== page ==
By: Kristine Cody
I have gotten acquainted with Service-Learning through my
work as a graduate intern in Azusa Pacific University’s Center for Academic
Service-Learning & Research. With that statement, I feel that I must also
give a disclaimer – I’ve been in this position for a month and a half. I know
my words won’t perfectly capture what Service-Learning is but I hope that they
will shed light on the journey of discovering its likeness.
Service-Learning is when service – and – learning are
equally incorporated in an institution’s efforts to address community needs. Whether
done by a department, an individual, or by educators themselves, there is a key
coordinator, such as APU’s Service-Learning office, in this process that
matches classroom curriculum with relevant service projects.
Participating students intentionally apply knowledge and
skills acquired in the classroom to assist others, which both enhances their
service and authenticates what they are learning. Those being helped contribute to the process
also by sharing their experiences and feedback in a way that allows for
practical understanding of academic concepts as well as realization of impact.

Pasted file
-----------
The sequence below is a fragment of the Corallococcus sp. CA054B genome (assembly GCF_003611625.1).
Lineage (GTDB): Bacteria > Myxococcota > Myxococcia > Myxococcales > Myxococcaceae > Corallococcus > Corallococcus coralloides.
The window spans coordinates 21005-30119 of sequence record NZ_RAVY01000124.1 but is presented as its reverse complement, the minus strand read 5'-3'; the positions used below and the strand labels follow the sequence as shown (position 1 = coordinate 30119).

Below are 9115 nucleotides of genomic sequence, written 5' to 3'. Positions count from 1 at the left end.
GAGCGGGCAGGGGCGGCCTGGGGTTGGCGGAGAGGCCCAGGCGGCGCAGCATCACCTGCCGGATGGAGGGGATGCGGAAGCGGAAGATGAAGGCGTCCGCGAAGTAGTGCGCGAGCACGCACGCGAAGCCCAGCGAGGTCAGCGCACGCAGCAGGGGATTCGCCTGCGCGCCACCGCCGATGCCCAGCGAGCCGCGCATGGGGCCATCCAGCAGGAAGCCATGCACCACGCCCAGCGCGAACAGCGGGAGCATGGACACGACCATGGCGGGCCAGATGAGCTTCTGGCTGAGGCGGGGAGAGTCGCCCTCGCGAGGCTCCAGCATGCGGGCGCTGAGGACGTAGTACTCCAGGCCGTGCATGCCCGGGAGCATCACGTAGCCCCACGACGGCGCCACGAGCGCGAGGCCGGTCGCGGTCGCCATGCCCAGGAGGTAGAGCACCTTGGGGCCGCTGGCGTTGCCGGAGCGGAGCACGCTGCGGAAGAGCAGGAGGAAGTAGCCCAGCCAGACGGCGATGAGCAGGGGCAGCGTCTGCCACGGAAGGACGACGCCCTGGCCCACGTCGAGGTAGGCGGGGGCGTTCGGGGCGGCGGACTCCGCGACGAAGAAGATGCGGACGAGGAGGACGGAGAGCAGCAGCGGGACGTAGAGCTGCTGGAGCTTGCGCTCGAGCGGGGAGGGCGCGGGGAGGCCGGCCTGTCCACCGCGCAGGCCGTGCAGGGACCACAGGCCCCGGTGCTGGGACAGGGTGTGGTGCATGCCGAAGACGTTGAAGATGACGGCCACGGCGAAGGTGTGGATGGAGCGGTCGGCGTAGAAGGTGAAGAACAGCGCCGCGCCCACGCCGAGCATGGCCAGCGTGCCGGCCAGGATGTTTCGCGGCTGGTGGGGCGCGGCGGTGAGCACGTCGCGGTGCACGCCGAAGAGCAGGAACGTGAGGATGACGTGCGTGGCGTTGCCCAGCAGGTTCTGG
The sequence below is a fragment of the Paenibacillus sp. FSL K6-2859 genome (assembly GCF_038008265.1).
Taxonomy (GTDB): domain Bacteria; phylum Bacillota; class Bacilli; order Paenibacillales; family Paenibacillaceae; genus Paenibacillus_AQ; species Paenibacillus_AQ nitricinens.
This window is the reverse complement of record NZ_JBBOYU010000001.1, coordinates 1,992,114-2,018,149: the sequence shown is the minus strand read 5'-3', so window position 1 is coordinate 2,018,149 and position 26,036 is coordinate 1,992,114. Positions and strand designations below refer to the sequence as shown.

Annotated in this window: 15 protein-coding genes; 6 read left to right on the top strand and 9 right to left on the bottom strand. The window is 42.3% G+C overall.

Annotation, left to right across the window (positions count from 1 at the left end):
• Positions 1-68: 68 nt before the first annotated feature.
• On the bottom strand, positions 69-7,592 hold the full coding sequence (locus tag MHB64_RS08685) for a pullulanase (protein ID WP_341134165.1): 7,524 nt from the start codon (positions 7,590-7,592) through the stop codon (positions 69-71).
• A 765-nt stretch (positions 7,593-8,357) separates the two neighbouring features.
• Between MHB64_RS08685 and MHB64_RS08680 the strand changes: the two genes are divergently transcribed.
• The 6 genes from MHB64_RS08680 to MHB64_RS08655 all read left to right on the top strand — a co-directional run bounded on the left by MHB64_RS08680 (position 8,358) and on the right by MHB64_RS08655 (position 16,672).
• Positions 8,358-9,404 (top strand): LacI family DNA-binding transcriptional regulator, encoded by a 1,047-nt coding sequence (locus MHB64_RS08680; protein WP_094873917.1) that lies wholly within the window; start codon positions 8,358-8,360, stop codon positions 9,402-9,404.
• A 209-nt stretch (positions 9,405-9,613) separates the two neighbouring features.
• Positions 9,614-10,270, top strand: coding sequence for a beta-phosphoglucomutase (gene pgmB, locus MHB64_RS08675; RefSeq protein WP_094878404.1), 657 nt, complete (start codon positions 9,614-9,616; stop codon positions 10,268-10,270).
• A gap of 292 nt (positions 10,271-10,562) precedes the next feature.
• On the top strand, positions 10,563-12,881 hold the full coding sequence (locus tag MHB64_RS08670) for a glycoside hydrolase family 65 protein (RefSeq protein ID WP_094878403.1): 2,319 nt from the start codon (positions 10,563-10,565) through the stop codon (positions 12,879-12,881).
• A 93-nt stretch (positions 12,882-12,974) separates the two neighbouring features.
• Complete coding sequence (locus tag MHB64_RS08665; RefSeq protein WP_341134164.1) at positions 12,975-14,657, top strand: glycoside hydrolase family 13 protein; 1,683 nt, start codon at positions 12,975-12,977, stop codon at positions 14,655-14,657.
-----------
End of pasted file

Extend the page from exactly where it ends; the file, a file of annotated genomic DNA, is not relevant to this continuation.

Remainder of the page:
Therefore, optimal service and learning occurs when both parties are recognized
as playing an essential role and mutual benefit is gained.
In addition, for those committed to living their life for
Christ, there is also a spiritual impact in doing Service-Learning. One of our
Service-Learning Advocates (SLA’s) shared her experience of doing Service-Learning
in India over the summer. She talked of her volunteer experiences and
interaction with the local people that taught her lessons in disregarding unjust,
societal divides and loving in a Christ-like manner. Her stories and reflection
illuminated the fact that incorporating Service-Learning into your lifestyle
has the potential to foster intellectual, moral, and spiritual development.
In my efforts to define Service-Learning I have discovered
that it is a concept better experienced than explained. You know it by doing
it. I know those statements alone will not result in an epiphany for most, but
I hope that it will at least prompt people to discover it for themselves.
Kristine is a graduate assistant at the Center for Academic Service-Learning and Research serving as the 2012 – 2013 Coordinator for Student Professional Development. She is working towards her Master’s of Science in College Counseling and Student Development.